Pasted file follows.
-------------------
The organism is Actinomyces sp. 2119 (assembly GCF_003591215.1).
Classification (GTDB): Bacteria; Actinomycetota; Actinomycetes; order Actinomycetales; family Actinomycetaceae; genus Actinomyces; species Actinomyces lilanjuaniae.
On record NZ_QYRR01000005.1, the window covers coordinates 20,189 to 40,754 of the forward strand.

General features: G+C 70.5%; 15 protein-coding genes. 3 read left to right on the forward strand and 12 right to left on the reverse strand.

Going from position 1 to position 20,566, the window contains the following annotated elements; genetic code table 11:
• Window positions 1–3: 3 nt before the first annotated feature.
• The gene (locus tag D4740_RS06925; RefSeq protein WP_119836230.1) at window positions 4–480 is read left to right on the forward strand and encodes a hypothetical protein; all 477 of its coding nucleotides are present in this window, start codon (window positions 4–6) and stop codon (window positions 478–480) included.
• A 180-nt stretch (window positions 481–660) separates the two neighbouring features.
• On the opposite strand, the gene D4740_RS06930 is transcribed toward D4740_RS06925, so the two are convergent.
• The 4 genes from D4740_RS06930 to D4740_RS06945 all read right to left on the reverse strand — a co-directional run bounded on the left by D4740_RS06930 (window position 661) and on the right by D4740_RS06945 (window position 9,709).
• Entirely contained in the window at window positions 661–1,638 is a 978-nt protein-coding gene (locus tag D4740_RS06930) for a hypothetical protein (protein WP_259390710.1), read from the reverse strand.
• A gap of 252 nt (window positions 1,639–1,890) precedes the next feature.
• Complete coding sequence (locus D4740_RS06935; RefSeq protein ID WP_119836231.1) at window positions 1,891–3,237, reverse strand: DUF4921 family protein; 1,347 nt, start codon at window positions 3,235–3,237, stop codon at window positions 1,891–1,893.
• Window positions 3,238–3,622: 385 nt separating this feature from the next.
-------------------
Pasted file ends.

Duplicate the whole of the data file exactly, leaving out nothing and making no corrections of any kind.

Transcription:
The organism is Actinomyces sp. 2119 (assembly GCF_003591215.1).
Classification (GTDB): Bacteria; Actinomycetota; Actinomycetes; order Actinomycetales; family Actinomycetaceae; genus Actinomyces; species Actinomyces lilanjuaniae.
On record NZ_QYRR01000005.1, the window covers coordinates 20,189 to 40,754 of the forward strand.

General features: G+C 70.5%; 15 protein-coding genes. 3 read left to right on the forward strand and 12 right to left on the reverse strand.

Going from position 1 to position 20,566, the window contains the following annotated elements; genetic code table 11:
• Window positions 1–3: 3 nt before the first annotated feature.
• The gene (locus tag D4740_RS06925; RefSeq protein WP_119836230.1) at window positions 4–480 is read left to right on the forward strand and encodes a hypothetical protein; all 477 of its coding nucleotides are present in this window, start codon (window positions 4–6) and stop codon (window positions 478–480) included.
• A 180-nt stretch (window positions 481–660) separates the two neighbouring features.
• On the opposite strand, the gene D4740_RS06930 is transcribed toward D4740_RS06925, so the two are convergent.
• The 4 genes from D4740_RS06930 to D4740_RS06945 all read right to left on the reverse strand — a co-directional run bounded on the left by D4740_RS06930 (window position 661) and on the right by D4740_RS06945 (window position 9,709).
• Entirely contained in the window at window positions 661–1,638 is a 978-nt protein-coding gene (locus tag D4740_RS06930) for a hypothetical protein (protein WP_259390710.1), read from the reverse strand.
• A gap of 252 nt (window positions 1,639–1,890) precedes the next feature.
• Complete coding sequence (locus D4740_RS06935; RefSeq protein ID WP_119836231.1) at window positions 1,891–3,237, reverse strand: DUF4921 family protein; 1,347 nt, start codon at window positions 3,235–3,237, stop codon at window positions 1,891–1,893.
• Window positions 3,238–3,622: 385 nt separating this feature from the next.